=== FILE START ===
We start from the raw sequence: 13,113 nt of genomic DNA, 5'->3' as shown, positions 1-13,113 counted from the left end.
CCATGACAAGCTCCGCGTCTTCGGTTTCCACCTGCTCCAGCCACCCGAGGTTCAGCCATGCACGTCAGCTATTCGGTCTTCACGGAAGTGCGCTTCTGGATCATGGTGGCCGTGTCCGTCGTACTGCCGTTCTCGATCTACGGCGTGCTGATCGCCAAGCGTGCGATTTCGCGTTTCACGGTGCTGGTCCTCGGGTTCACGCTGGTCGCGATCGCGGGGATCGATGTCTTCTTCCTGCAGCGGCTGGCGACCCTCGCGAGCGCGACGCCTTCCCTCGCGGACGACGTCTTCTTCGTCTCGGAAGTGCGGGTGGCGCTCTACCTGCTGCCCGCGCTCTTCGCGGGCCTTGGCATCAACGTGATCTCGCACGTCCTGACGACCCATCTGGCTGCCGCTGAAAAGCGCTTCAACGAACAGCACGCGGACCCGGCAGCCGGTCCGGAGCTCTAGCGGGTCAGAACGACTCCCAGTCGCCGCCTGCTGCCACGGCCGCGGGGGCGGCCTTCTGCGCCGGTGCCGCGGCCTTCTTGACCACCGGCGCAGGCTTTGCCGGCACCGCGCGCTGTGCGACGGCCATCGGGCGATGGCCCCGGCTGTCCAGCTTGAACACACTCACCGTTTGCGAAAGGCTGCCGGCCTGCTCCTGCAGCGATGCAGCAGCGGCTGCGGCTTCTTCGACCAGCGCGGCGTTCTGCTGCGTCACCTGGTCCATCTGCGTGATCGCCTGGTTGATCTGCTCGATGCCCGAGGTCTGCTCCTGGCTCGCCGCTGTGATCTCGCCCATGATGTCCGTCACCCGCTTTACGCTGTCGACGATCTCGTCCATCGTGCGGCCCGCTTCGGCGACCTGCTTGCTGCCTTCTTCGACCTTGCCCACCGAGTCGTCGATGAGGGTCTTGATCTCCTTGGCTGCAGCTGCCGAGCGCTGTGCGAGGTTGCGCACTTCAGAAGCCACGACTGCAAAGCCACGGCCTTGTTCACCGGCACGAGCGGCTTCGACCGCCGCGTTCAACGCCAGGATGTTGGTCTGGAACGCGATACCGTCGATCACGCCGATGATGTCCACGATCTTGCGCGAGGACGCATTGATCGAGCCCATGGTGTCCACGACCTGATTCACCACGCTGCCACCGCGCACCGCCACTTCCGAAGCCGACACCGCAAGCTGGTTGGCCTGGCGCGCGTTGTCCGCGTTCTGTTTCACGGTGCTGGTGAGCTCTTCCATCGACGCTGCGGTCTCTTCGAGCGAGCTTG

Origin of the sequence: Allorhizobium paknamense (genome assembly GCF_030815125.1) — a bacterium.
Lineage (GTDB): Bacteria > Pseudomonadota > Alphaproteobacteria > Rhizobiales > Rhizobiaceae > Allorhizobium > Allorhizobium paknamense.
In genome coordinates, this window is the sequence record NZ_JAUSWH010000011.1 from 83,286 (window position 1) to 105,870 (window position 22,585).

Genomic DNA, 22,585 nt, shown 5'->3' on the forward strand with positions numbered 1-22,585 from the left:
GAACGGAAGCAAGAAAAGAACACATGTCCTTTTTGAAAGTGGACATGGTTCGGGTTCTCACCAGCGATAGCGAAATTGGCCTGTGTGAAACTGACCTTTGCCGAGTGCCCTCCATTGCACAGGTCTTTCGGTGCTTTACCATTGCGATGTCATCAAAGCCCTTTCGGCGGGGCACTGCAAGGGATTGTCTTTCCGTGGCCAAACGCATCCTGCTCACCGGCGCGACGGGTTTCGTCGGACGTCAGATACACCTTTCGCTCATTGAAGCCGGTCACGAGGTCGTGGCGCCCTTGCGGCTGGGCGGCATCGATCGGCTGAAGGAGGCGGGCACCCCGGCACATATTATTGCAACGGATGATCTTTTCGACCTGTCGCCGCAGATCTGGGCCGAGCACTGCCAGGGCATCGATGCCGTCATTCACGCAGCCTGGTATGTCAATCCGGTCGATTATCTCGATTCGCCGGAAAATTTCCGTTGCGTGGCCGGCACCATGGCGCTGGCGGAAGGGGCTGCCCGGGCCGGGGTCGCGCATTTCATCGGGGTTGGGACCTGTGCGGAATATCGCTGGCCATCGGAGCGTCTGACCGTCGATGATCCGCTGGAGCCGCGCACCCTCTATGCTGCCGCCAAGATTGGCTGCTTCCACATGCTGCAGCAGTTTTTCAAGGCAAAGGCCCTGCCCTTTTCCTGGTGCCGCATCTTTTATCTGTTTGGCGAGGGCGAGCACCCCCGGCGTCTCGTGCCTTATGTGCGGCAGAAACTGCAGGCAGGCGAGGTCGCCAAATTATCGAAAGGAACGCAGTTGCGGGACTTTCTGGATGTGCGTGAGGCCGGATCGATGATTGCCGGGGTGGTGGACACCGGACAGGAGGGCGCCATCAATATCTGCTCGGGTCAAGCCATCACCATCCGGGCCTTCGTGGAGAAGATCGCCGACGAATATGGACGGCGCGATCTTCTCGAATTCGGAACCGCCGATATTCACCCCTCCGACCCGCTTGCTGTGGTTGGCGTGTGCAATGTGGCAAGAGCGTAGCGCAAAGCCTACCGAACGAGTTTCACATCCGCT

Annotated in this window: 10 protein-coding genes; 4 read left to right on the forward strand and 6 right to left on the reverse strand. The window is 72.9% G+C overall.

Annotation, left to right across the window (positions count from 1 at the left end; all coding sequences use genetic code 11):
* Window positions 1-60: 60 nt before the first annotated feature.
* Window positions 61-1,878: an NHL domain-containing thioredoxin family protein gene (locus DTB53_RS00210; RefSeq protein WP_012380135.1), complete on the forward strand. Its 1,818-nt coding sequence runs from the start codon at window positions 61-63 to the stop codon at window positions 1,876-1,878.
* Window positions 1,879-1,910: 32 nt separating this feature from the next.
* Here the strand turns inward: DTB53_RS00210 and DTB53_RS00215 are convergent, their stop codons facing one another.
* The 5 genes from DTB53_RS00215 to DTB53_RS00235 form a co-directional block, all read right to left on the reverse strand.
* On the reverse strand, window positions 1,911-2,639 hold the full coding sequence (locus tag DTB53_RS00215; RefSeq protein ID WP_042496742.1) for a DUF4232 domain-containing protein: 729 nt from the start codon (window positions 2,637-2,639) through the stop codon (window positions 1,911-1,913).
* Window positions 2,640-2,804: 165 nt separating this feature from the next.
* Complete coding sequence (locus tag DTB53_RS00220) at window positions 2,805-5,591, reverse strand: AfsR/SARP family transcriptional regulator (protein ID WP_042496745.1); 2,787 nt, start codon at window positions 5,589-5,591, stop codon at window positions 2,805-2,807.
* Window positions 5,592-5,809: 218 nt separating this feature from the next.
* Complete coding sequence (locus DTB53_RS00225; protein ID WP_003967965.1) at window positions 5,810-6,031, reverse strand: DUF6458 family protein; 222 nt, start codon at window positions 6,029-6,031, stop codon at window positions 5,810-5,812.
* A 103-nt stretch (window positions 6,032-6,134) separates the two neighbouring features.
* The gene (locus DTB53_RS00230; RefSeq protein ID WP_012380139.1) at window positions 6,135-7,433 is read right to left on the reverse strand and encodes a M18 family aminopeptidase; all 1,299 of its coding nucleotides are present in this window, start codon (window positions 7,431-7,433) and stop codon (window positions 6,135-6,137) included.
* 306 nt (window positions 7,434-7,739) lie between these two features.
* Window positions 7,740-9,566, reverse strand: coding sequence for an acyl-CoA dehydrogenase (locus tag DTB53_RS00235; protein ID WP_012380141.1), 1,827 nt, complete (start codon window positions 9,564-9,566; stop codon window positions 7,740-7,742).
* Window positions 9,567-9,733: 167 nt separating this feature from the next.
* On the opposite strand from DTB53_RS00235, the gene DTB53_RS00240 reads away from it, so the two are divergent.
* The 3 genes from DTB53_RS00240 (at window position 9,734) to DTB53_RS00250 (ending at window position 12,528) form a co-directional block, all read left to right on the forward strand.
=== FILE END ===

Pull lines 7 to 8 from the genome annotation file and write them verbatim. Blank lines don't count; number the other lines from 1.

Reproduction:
GAACGGAAGCAAGAAAAGAACACATGTCCTTTTTGAAAGTGGACATGGTTCGGGTTCTCACCAGCGATAGCGAAATTGGCCTGTGTGAAACTGACCTTTGCCGAGTGCCCTCCATTGCACAGGTCTTTCGGTGCTTTACCATTGCGATGTCATCAAAGCCCTTTCGGCGGGGCACTGCAAGGGATTGTCTTTCCGTGGCCAAACGCATCCTGCTCACCGGCGCGACGGGTTTCGTCGGACGTCAGATACACCTTTCGCTCATTGAAGCCGGTCACGAGGTCGTGGCGCCCTTGCGGCTGGGCGGCATCGATCGGCTGAAGGAGGCGGGCACCCCGGCACATATTATTGCAACGGATGATCTTTTCGACCTGTCGCCGCAGATCTGGGCCGAGCACTGCCAGGGCATCGATGCCGTCATTCACGCAGCCTGGTATGTCAATCCGGTCGATTATCTCGATTCGCCGGAAAATTTCCGTTGCGTGGCCGGCACCATGGCGCTGGCGGAAGGGGCTGCCCGGGCCGGGGTCGCGCATTTCATCGGGGTTGGGACCTGTGCGGAATATCGCTGGCCATCGGAGCGTCTGACCGTCGATGATCCGCTGGAGCCGCGCACCCTCTATGCTGCCGCCAAGATTGGCTGCTTCCACATGCTGCAGCAGTTTTTCAAGGCAAAGGCCCTGCCCTTTTCCTGGTGCCGCATCTTTTATCTGTTTGGCGAGGGCGAGCACCCCCGGCGTCTCGTGCCTTATGTGCGGCAGAAACTGCAGGCAGGCGAGGTCGCCAAATTATCGAAAGGAACGCAGTTGCGGGACTTTCTGGATGTGCGTGAGGCCGGATCGATGATTGCCGGGGTGGTGGACACCGGACAGGAGGGCGCCATCAATATCTGCTCGGGTCAAGCCATCACCATCCGGGCCTTCGTGGAGAAGATCGCCGACGAATATGGACGGCGCGATCTTCTCGAATTCGGAACCGCCGATATTCACCCCTCCGACCCGCTTGCTGTGGTTGGCGTGTGCAATGTGGCAAGAGCGTAGCGCAAAGCCTACCGAACGAGTTTCACATCCGCT

Annotated in this window: 10 protein-coding genes; 4 read left to right on the forward strand and 6 right to left on the reverse strand. The window is 72.9% G+C overall.